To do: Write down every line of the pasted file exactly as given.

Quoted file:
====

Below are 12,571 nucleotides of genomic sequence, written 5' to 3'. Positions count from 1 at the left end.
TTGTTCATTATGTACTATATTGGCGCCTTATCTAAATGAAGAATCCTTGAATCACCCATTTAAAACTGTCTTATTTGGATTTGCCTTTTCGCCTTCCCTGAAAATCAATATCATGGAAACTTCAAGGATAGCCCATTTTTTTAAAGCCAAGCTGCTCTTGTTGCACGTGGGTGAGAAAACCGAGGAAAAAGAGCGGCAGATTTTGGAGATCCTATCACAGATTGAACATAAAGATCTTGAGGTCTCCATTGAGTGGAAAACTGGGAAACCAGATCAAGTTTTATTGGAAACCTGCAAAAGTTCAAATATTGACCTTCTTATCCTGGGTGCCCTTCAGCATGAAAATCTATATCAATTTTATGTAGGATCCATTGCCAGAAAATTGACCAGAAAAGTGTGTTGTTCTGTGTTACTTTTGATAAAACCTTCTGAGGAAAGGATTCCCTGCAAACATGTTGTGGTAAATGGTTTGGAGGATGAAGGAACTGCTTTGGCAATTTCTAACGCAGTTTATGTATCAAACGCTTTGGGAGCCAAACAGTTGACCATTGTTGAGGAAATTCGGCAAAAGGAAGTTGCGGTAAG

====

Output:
Below are 12,571 nucleotides of genomic sequence, written 5' to 3'. Positions count from 1 at the left end.
TTGTTCATTATGTACTATATTGGCGCCTTATCTAAATGAAGAATCCTTGAATCACCCATTTAAAACTGTCTTATTTGGATTTGCCTTTTCGCCTTCCCTGAAAATCAATATCATGGAAACTTCAAGGATAGCCCATTTTTTTAAAGCCAAGCTGCTCTTGTTGCACGTGGGTGAGAAAACCGAGGAAAAAGAGCGGCAGATTTTGGAGATCCTATCACAGATTGAACATAAAGATCTTGAGGTCTCCATTGAGTGGAAAACTGGGAAACCAGATCAAGTTTTATTGGAAACCTGCAAAAGTTCAAATATTGACCTTCTTATCCTGGGTGCCCTTCAGCATGAAAATCTATATCAATTTTATGTAGGATCCATTGCCAGAAAATTGACCAGAAAAGTGTGTTGTTCTGTGTTACTTTTGATAAAACCTTCTGAGGAAAGGATTCCCTGCAAACATGTTGTGGTAAATGGTTTGGAGGATGAAGGAACTGCTTTGGCAATTTCTAACGCAGTTTATGTATCAAACGCTTTGGGAGCCAAACAGTTGACCATTGTTGAGGAAATTCGGCAAAAGGAAGTTGCGGTAAG